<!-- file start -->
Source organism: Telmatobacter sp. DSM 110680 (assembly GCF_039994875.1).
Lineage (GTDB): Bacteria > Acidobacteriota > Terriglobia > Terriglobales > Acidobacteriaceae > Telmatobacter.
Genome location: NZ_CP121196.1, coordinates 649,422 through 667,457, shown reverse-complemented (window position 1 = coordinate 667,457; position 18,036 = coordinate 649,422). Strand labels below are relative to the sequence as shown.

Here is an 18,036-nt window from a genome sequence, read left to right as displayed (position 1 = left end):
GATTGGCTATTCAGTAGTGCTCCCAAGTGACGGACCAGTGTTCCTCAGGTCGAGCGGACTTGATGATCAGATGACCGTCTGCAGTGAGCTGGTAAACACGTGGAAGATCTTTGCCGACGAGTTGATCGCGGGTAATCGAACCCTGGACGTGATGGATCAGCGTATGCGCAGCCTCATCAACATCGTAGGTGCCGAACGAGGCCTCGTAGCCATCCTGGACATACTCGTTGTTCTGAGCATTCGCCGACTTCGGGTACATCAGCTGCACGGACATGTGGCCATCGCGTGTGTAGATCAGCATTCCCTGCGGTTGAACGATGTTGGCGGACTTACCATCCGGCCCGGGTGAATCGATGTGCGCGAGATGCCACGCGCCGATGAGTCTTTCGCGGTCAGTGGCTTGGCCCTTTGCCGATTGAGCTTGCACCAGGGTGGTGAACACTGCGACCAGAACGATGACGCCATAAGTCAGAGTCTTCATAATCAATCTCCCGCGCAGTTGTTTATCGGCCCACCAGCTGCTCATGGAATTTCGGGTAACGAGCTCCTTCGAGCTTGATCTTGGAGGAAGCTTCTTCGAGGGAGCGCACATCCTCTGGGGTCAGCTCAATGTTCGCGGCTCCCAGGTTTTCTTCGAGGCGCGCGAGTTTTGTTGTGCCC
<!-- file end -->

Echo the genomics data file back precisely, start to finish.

Source organism: Telmatobacter sp. DSM 110680 (assembly GCF_039994875.1).
Lineage (GTDB): Bacteria > Acidobacteriota > Terriglobia > Terriglobales > Acidobacteriaceae > Telmatobacter.
Genome location: NZ_CP121196.1, coordinates 649,422 through 667,457, shown reverse-complemented (window position 1 = coordinate 667,457; position 18,036 = coordinate 649,422). Strand labels below are relative to the sequence as shown.

Here is an 18,036-nt window from a genome sequence, read left to right as displayed (position 1 = left end):
GATTGGCTATTCAGTAGTGCTCCCAAGTGACGGACCAGTGTTCCTCAGGTCGAGCGGACTTGATGATCAGATGACCGTCTGCAGTGAGCTGGTAAACACGTGGAAGATCTTTGCCGACGAGTTGATCGCGGGTAATCGAACCCTGGACGTGATGGATCAGCGTATGCGCAGCCTCATCAACATCGTAGGTGCCGAACGAGGCCTCGTAGCCATCCTGGACATACTCGTTGTTCTGAGCATTCGCCGACTTCGGGTACATCAGCTGCACGGACATGTGGCCATCGCGTGTGTAGATCAGCATTCCCTGCGGTTGAACGATGTTGGCGGACTTACCATCCGGCCCGGGTGAATCGATGTGCGCGAGATGCCACGCGCCGATGAGTCTTTCGCGGTCAGTGGCTTGGCCCTTTGCCGATTGAGCTTGCACCAGGGTGGTGAACACTGCGACCAGAACGATGACGCCATAAGTCAGAGTCTTCATAATCAATCTCCCGCGCAGTTGTTTATCGGCCCACCAGCTGCTCATGGAATTTCGGGTAACGAGCTCCTTCGAGCTTGATCTTGGAGGAAGCTTCTTCGAGGGAGCGCACATCCTCTGGGGTCAGCTCAATGTTCGCGGCTCCCAGGTTTTCTTCGAGGCGCGCGAGTTTTGTTGTGCCC